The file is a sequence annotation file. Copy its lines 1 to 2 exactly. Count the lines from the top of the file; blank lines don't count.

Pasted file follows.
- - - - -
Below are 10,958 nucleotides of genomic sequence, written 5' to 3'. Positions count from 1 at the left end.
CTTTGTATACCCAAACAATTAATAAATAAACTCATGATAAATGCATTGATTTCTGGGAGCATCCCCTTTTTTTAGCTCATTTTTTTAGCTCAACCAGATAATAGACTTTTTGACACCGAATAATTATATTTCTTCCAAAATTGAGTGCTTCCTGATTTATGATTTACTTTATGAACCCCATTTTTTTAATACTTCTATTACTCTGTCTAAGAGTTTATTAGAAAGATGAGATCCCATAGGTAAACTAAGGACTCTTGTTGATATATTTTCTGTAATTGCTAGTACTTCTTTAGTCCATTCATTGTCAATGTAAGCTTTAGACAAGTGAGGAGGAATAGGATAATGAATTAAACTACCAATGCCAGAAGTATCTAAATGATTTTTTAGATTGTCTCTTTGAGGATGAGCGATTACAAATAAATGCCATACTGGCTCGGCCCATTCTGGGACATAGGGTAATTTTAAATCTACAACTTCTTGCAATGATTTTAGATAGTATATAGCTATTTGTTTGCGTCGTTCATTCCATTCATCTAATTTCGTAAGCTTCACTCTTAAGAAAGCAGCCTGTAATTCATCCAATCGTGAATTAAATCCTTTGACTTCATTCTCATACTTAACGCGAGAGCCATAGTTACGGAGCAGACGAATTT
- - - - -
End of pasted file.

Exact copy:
Below are 10,958 nucleotides of genomic sequence, written 5' to 3'. Positions count from 1 at the left end.
CTTTGTATACCCAAACAATTAATAAATAAACTCATGATAAATGCATTGATTTCTGGGAGCATCCCCTTTTTTTAGCTCATTTTTTTAGCTCAACCAGATAATAGACTTTTTGACACCGAATAATTATATTTCTTCCAAAATTGAGTGCTTCCTGATTTATGATTTACTTTATGAACCCCATTTTTTTAATACTTCTATTACTCTGTCTAAGAGTTTATTAGAAAGATGAGATCCCATAGGTAAACTAAGGACTCTTGTTGATATATTTTCTGTAATTGCTAGTACTTCTTTAGTCCATTCATTGTCAATGTAAGCTTTAGACAAGTGAGGAGGAATAGGATAATGAATTAAACTACCAATGCCAGAAGTATCTAAATGATTTTTTAGATTGTCTCTTTGAGGATGAGCGATTACAAATAAATGCCATACTGGCTCGGCCCATTCTGGGACATAGGGTAATTTTAAATCTACAACTTCTTGCAATGATTTTAGATAGTATATAGCTATTTGTTTGCGTCGTTCATTCCATTCATCTAATTTCGTAAGCTTCACTCTTAAGAAAGCAGCCTGTAATTCATCCAATCGTGAATTAAATCCTTTGACTTCATTCTCATACTTAACGCGAGAGCCATAGTTACGGAGCAGACGAATTT